Like many Americans, I am conflicted about recent events in Egypt and even more so about what the U.S. government should do.
On one hand, the United States has an immediate interest in the stability of Egypt and its government–and not just to keep the peace in the Middle East or secure the two million barrels of oil that pass through the Suez Canal every day. But also because ditching a longtime U.S. ally like Hosni Mubarak at his moment of need does not send a reassuring message to other embattled pro-American leaders in unstable countries. Especially when you consider what type of leader may be waiting in the wings in Egypt or elsewhere in the world.
“The printing press is the greatest weapon in the armory of the modern commander.” – T.E. Lawrence
Lawrence’s words continue to ring true. In conflicts from the First World War to Korea; from Vietnam to the Gulf War, the nation that wins the information battle tends to win the larger war. Today, America and her partners are engaged in a fight that is every bit as important as its earlier wars: ensuring that Afghanistan is secure, independent, and free of the forces that launched attacks on the people of the world on September 11, 2001. It is a contest that requires painful sacrifices of blood and treasure but one that, if the lessons of history hold, can only be won on the information battlefield.
NATO Training Mission-Afghanistan (NTM-A) and its partners have been charged with assisting the Afghan government in building the capabilities and capacities necessary for the Afghan National Security Force to defend their homeland. While many of NTM-A’s efforts focus on enabling the Afghans to pursue the physical battle – improving skill with weapons, providing leadership and tactics training, and constructing logistics and intelligence systems – the organization has invested significant resources into assisting the Afghans in carrying the information fight to the Taliban and the nation’s other enemies.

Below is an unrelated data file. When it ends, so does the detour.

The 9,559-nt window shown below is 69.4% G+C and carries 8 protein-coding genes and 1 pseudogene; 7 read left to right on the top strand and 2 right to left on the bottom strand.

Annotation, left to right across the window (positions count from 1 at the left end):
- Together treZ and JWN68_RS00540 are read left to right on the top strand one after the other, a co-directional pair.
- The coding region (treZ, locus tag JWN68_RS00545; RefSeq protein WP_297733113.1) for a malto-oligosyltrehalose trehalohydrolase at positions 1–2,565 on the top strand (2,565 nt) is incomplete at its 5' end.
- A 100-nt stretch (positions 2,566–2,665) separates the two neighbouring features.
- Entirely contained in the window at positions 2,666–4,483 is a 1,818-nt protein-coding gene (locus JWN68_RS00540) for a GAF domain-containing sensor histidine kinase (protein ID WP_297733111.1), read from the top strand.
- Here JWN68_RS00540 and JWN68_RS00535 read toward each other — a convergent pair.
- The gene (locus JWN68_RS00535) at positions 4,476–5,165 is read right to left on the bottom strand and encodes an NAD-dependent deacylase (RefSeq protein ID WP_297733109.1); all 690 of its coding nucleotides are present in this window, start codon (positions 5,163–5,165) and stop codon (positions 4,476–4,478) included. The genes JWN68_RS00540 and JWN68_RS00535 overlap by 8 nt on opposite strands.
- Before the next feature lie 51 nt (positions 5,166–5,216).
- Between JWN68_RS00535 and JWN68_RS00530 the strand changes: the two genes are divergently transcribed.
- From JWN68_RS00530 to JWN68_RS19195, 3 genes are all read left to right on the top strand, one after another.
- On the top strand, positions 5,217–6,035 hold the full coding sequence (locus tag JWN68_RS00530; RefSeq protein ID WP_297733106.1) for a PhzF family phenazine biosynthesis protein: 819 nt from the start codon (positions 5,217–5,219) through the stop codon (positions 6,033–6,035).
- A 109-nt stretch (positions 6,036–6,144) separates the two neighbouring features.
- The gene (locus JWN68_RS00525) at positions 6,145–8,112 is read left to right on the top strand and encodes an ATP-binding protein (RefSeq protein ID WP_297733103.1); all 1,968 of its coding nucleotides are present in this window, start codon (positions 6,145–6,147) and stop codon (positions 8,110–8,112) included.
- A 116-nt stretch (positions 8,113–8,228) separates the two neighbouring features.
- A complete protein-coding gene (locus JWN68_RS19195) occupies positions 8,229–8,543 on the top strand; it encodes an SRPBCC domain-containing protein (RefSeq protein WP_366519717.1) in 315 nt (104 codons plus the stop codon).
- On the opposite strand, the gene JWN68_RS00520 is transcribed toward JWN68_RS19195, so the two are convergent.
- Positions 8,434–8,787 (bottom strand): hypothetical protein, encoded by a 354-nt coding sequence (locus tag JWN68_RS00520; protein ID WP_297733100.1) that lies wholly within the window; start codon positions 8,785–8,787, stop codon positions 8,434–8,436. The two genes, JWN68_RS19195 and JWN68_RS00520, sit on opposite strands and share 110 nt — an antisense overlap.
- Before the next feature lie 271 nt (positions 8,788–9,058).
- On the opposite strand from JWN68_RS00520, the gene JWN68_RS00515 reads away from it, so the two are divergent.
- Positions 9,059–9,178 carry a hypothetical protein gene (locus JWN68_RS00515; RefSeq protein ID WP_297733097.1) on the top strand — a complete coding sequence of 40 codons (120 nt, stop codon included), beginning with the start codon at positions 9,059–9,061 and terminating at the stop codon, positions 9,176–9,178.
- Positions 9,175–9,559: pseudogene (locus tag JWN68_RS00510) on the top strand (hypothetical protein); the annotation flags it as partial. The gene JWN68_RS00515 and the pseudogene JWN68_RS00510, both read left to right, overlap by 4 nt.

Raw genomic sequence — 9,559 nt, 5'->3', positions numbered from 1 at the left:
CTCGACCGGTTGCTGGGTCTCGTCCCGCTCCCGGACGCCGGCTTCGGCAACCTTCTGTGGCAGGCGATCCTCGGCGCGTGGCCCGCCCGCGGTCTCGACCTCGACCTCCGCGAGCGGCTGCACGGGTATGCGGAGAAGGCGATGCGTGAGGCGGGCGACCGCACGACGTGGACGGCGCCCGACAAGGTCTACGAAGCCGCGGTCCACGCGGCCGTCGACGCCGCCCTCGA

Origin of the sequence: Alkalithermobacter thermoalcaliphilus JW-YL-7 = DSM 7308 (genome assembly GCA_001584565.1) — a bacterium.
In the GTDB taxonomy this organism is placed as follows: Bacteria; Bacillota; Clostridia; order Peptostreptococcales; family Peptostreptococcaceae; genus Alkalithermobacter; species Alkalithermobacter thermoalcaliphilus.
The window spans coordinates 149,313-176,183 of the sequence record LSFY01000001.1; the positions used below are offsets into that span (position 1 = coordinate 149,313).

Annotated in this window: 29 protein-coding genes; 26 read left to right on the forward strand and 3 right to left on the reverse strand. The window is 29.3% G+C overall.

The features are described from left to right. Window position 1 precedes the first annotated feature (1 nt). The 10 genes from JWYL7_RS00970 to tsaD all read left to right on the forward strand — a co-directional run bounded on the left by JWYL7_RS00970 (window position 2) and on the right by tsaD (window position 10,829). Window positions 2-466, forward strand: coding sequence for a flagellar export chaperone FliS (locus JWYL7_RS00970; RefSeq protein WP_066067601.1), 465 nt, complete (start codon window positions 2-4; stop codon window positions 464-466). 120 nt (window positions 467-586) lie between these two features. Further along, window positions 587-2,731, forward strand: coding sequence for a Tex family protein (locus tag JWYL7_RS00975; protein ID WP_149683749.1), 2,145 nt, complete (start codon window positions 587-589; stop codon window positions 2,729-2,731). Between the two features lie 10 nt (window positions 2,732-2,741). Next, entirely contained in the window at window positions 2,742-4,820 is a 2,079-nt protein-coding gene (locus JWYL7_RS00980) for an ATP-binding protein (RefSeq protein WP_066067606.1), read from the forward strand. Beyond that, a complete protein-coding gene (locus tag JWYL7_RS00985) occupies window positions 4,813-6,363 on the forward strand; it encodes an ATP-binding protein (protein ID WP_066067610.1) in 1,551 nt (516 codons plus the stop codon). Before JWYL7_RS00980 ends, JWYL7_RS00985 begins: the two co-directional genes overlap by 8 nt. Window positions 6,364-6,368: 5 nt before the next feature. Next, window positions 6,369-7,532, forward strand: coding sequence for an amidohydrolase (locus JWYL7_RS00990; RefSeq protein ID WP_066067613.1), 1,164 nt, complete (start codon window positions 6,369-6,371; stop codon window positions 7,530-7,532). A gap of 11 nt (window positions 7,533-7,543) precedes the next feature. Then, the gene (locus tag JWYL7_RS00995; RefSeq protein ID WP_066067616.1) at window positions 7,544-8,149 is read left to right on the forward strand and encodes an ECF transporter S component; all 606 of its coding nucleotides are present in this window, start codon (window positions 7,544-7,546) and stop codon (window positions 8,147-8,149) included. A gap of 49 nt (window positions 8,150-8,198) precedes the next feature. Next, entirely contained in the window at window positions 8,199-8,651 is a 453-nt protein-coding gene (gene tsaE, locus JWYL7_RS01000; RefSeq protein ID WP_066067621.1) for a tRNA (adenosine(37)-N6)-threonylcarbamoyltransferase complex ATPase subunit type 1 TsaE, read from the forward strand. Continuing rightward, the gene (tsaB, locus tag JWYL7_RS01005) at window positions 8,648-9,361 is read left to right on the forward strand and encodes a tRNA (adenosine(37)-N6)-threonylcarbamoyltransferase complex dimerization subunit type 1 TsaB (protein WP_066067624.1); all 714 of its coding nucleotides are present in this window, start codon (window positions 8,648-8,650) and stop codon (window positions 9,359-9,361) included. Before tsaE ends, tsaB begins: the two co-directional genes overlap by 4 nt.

Courtesy of Bruce Gregory, Professor of Media and Public Affairs, George Washington University:
July 7, 2009 Intended for teachers of public diplomacy and related courses, here is an update on resources that may be of general interest. Suggestions for future updates are welcome. Bruce Gregory Adjunct Assistant Professor of Media and Public Affairs George Washington University
America has the finest military and diplomatic leaders in the world. They know how to win on the battlefield and at the negotiating table. Yet, despite those winning ways, there are times when they become victims of circumstances rather than drivers of events. At such times, some may falter with the media and public, and when that happens, they too often lay blame the results on bad press coverage.